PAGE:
H. W. Normanton, of Batley Grammar School, has leen elected to a natural science postmastership at Merton College. A. H. Simpson, of Rugby School, has been elected to a natural science scholarship at Corpus Christi College.
CAMBRIDGE.-The striking success of the Appointments Board in procuring appointments for young graduates at Cambridge is shown by the following figures:in 1902 the number of appointments obtained was 67; in 1903, 93; in 1004, 102; in 1905, 134. These appointments fall mainly into the following classes :-appointments under various public authorities at home and abroad, industrial and echnical appointments, administrative appointments on railwats, appointments for scientific work of various kinds, and lectureships in university colleges.
Major E. H. Hills, C.M.G., R.E., late head of the Topographical Department of the War Office, will deliver a public lecture on the geography of international frontiers, at the Sedgwick Museum, on Saturday, May 5.
The governing body of Gonville and Caius College, Cambridge, proposes in the summer, if suitable candidates apply, to make an election to the Wollaston research studentship in physics. The value of the studentship will e 120. a year. It will be tenable in the first instance for ne tear, but may be prolonged for a second year. Candicates for the studentship must be more than twenty-one and under twenty-five years of age on the first day of Oktober, 1906, The studentship is open to students of all British colonial, and American universities. Applications should be made before July 21 to the Master (the Rev. = S. Roberts).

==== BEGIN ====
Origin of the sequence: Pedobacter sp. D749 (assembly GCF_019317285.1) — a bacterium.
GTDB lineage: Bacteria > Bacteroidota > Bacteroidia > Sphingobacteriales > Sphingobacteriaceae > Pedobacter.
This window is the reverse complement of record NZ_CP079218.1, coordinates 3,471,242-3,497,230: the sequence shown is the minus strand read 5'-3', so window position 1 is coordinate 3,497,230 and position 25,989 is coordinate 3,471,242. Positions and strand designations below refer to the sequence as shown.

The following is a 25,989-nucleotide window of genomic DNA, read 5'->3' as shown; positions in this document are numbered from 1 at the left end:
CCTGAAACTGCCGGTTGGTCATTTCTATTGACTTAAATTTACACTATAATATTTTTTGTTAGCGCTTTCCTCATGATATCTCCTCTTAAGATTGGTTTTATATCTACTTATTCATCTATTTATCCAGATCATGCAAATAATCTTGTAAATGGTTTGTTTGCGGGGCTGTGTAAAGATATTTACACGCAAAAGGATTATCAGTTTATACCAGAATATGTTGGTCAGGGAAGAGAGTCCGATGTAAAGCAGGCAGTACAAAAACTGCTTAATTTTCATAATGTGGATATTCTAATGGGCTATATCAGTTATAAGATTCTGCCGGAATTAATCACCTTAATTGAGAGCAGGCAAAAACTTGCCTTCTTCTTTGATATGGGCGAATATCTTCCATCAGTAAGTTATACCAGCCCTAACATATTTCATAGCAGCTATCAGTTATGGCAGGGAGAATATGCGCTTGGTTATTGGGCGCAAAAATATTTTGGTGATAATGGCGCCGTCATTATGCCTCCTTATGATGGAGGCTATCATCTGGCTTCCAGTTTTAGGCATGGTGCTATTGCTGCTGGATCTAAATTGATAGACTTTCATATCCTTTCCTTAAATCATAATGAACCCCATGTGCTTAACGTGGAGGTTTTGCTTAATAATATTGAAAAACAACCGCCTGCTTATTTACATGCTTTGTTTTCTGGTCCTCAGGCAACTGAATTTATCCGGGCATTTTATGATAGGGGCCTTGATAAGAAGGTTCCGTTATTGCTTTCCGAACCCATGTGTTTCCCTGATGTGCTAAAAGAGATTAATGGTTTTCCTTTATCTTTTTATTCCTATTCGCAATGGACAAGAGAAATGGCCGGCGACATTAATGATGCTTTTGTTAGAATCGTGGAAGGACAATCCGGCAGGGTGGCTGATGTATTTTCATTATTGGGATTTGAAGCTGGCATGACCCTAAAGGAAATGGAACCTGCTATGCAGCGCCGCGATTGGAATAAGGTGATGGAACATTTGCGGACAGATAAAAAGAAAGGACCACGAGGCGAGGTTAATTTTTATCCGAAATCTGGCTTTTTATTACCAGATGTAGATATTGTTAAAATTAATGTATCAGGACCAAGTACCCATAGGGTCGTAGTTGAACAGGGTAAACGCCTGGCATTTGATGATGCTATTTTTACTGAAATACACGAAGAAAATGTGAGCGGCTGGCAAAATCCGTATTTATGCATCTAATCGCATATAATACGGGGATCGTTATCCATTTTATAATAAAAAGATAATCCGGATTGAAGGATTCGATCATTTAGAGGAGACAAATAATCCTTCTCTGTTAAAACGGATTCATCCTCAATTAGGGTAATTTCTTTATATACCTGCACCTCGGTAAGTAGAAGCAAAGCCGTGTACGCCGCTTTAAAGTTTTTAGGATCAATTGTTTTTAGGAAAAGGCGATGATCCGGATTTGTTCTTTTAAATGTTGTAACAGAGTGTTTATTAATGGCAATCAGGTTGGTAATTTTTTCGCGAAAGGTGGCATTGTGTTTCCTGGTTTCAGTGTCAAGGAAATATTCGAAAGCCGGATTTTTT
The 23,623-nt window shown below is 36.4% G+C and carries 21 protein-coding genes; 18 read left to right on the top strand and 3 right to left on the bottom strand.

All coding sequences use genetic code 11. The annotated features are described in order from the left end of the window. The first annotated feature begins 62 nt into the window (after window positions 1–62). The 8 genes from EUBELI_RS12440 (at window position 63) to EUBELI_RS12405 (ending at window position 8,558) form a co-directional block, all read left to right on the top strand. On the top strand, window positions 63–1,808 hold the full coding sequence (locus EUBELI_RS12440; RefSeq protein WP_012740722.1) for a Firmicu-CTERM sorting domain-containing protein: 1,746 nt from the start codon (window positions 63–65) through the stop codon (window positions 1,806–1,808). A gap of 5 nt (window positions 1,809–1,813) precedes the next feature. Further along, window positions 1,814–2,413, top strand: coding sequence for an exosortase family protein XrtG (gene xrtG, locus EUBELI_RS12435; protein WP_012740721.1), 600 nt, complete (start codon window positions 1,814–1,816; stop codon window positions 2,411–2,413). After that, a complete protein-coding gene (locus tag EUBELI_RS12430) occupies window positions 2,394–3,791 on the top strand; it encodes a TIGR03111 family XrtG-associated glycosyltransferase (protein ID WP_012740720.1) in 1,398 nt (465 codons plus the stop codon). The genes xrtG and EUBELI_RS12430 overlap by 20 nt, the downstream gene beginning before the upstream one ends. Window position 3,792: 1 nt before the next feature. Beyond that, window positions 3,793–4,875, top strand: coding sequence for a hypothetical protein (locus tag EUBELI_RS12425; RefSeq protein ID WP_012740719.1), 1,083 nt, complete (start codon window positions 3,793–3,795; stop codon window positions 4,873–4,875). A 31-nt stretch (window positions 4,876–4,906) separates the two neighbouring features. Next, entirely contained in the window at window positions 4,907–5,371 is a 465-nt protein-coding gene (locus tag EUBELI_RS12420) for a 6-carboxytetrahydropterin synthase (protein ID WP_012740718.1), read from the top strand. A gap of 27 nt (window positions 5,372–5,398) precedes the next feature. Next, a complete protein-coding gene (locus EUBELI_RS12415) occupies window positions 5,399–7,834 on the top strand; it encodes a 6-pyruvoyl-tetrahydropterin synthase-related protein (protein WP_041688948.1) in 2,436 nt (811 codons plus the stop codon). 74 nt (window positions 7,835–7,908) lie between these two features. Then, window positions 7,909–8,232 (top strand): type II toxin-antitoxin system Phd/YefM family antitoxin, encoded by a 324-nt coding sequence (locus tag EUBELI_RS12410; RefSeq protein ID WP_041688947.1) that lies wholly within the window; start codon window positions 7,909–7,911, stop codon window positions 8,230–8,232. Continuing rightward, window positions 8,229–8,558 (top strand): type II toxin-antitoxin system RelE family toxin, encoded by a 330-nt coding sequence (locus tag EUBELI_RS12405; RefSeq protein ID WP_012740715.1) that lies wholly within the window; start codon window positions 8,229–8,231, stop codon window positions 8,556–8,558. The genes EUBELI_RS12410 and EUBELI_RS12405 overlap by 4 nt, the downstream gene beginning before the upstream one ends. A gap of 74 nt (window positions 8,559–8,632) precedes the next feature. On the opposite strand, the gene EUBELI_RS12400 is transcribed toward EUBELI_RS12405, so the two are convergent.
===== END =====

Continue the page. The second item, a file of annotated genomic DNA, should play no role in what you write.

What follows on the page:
The Gilbey lecturer on the history and economics of agriculture gives notice that he will lecture on "The Relations of Rent, Profits and Wages in Agriculture, and the tearing on Rural Depopulation,' on Tuesday, May 15, and the three following days.
Br the bequest of Dr. E. H. Perowne, the late Master of Corpus, a fine collection of specimens of amber has been acquired by the Sedgwick Museum.
O Commemoration Day, Wednesday, May 9, after the resentation of graduates at the University of London, here will be a reception at Bedford College for Women from four to seven o'clock.
Pans. T. W. RICHARDS, professor of chemistry at Harvard University, has been designated by the German Government as Harvard visiting professor at the University of Berlin for the academic year 1900-7.
THE fiftieth anniversary of the foundation of the Uniersity of Melbourne was celebrated last week. Congratustory addresses were presented by representatives of British and other universities.
It is proposed to form an association of past students of the Tehnical College, Finsbury. With this end in view a meeting of old students will be held at the college on May 8. Sir Owen Roberts will preside. Any old student who has
received a notice of this meeting is requested to communicate with Mr. J. W. G. Brooker, Durlstone, Brockley Park, Forest Hill, S.E.
PROF WALTER NERNST, director of the chemical physics Petiture Berlin, is to deliver a course of lectures on experimental and theoretical applications of thermodynamics
Ya University, Connecticut. He will also give the Miuman lectures, founded in memory of Benjamin Silliman tather and son, the former of whom was connected with Yale so far back as 1805, and is best known to Euran people as the founder of Silliman's American Journal of Science and Arts.
UNDER the doubtfully appropriate title of " Overtraining in Germany,' attention is directed in the Journal of the Society of Arts for March 30 to what is undoubtedly a real danger. It is not a question of overtraining in the sense that the courses of the technical colleges are of too high a scientific standard, but the canger les in the great increase in the number of techorally trained students, an increase which makes the apply greatly in excess of the demand. A survey of the figures given, which are largely based on the report of the American Consul at Mannheim, shows that in such